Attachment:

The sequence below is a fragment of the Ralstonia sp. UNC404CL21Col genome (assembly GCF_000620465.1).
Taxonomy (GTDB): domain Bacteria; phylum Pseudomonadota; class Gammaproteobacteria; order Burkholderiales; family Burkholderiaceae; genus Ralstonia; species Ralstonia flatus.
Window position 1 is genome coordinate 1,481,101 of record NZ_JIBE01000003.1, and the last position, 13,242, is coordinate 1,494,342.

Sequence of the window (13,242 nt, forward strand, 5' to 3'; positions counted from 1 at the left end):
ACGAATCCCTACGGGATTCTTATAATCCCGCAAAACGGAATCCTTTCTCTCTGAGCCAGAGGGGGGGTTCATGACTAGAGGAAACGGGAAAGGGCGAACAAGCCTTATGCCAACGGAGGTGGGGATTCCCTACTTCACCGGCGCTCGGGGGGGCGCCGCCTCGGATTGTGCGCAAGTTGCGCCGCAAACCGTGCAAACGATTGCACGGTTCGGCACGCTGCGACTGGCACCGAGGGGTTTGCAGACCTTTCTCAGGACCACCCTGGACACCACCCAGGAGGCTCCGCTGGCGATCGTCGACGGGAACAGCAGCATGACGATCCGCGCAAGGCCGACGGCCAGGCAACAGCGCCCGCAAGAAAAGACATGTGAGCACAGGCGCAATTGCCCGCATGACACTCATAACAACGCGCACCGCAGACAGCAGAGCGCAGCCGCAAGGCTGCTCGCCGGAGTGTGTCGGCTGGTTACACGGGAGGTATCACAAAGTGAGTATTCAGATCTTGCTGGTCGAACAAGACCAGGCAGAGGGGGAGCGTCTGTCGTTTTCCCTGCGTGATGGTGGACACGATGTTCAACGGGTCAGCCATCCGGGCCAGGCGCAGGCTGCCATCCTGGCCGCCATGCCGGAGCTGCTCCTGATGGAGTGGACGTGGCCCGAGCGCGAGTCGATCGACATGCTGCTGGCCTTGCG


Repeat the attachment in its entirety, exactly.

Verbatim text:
The sequence below is a fragment of the Ralstonia sp. UNC404CL21Col genome (assembly GCF_000620465.1).
Taxonomy (GTDB): domain Bacteria; phylum Pseudomonadota; class Gammaproteobacteria; order Burkholderiales; family Burkholderiaceae; genus Ralstonia; species Ralstonia flatus.
Window position 1 is genome coordinate 1,481,101 of record NZ_JIBE01000003.1, and the last position, 13,242, is coordinate 1,494,342.

Sequence of the window (13,242 nt, forward strand, 5' to 3'; positions counted from 1 at the left end):
ACGAATCCCTACGGGATTCTTATAATCCCGCAAAACGGAATCCTTTCTCTCTGAGCCAGAGGGGGGGTTCATGACTAGAGGAAACGGGAAAGGGCGAACAAGCCTTATGCCAACGGAGGTGGGGATTCCCTACTTCACCGGCGCTCGGGGGGGCGCCGCCTCGGATTGTGCGCAAGTTGCGCCGCAAACCGTGCAAACGATTGCACGGTTCGGCACGCTGCGACTGGCACCGAGGGGTTTGCAGACCTTTCTCAGGACCACCCTGGACACCACCCAGGAGGCTCCGCTGGCGATCGTCGACGGGAACAGCAGCATGACGATCCGCGCAAGGCCGACGGCCAGGCAACAGCGCCCGCAAGAAAAGACATGTGAGCACAGGCGCAATTGCCCGCATGACACTCATAACAACGCGCACCGCAGACAGCAGAGCGCAGCCGCAAGGCTGCTCGCCGGAGTGTGTCGGCTGGTTACACGGGAGGTATCACAAAGTGAGTATTCAGATCTTGCTGGTCGAACAAGACCAGGCAGAGGGGGAGCGTCTGTCGTTTTCCCTGCGTGATGGTGGACACGATGTTCAACGGGTCAGCCATCCGGGCCAGGCGCAGGCTGCCATCCTGGCCGCCATGCCGGAGCTGCTCCTGATGGAGTGGACGTGGCCCGAGCGCGAGTCGATCGACATGCTGCTGGCCTTGCG